The modulated acoustic carrier signal is transmitted through the sound pipe 29 to the receiver 31 which provides an output modulating signal to the demultiplexer 37. The demultiplexer 3'7 separates the signals of the output modulating signal and transmits each of the signals to the appropriate output device 39, 411 or to the relay controller 43. For example, if the signal x (FIG. 2b) is of greater duration than a reference value, the motor 47 rotates in one direction, and if the duration of the signal x is less than the reference period, the motor rotates in the opposite direction. The motor 47 is stopped when the duration of the signal x equals the duration of the reference period, and the velocity of the motor increases as the difference between the duration of the signal x and the duration of the reference period increase. The output device 41 is similarly controlled by the duration of the period y.

The synchronizing band 21 and the signal 2 make it virtually impossible for the system 1 1 to be operated or jammed by extraneous sounds. In order to operate the system it is necessary to have many cycles each of which includes a signal of the relatively long duration of the synchronizing band followed by two signals x and y of variable duration and the signal 2. If the signal 2 is not of a predetermined duration or has a duration of zero for a few successive cycles, the relay controller 43 opens the relay 69 and a corresponding relay in the output device 41 to thereby prevent further operation of the system. Obviously, it is virtually impossible to have enough cycles of these signals generated externally to operate the output devices 39 and 411.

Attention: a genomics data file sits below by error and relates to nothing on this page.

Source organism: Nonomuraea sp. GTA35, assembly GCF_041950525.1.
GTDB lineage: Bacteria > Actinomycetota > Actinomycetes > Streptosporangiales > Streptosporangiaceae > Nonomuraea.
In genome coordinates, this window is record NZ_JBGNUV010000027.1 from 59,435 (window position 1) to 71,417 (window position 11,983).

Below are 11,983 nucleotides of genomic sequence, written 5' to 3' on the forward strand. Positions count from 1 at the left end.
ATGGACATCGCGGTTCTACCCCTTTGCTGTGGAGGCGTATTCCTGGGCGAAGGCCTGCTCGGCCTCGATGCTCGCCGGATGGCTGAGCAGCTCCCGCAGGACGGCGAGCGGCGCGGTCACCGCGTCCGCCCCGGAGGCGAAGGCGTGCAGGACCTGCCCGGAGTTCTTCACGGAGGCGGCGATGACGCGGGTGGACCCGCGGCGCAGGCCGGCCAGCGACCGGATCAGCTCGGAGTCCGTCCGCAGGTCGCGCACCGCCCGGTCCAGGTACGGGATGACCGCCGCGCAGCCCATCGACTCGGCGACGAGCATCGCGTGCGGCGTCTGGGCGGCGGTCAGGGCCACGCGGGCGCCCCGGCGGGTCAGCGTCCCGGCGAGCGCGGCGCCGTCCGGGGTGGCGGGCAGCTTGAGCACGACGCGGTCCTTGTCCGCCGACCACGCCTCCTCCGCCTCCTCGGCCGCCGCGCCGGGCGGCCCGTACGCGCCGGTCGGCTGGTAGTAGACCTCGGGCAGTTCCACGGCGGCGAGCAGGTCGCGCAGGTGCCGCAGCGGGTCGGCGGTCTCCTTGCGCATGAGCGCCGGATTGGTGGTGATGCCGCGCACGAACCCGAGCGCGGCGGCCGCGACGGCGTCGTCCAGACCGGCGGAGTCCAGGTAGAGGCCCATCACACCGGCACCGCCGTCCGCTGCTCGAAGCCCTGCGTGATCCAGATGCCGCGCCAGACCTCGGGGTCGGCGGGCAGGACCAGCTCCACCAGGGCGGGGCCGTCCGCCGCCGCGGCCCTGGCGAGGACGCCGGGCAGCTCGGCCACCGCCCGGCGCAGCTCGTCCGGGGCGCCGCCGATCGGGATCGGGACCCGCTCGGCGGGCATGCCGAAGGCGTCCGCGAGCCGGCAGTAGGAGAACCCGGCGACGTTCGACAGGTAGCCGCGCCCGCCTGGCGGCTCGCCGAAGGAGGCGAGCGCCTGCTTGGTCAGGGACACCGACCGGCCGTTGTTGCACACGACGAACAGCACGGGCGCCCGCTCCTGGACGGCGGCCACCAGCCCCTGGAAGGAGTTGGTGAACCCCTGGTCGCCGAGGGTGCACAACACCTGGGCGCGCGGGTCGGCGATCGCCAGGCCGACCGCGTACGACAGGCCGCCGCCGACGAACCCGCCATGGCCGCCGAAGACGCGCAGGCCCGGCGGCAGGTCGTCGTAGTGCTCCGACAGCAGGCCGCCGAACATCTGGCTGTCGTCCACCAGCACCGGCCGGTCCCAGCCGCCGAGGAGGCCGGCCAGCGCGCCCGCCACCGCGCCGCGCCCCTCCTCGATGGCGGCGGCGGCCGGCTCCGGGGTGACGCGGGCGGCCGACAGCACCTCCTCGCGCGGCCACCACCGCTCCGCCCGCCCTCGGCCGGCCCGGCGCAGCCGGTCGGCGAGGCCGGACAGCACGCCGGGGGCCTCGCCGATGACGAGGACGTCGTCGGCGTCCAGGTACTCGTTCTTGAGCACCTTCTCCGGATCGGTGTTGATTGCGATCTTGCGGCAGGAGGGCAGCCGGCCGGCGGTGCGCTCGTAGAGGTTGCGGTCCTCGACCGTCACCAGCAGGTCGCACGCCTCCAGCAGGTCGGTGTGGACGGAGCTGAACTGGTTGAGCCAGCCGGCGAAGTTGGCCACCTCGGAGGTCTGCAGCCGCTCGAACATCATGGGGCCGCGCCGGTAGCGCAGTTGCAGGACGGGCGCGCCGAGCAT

Although an exemplary embodiment of the invention has been shown and described, many changes, modifications and substitutions may be made by one having ordinary skill in the art without necessarily departing from the spirit and scope of this invention.

I claim:

I. A control system conrising:

first means for providing a plurality of variable electrical input signals;

multiplexer means coupled to said first means for providing an input modulating signal which is related to said variable electrical input signal; transmitter means for generating an acoustic carrier signal and modulating said acoustic carrier signal in accordance with said input modulating signal;

a receiver;

conduit means for conducting the modulated acoustic carrier signal to said receiver;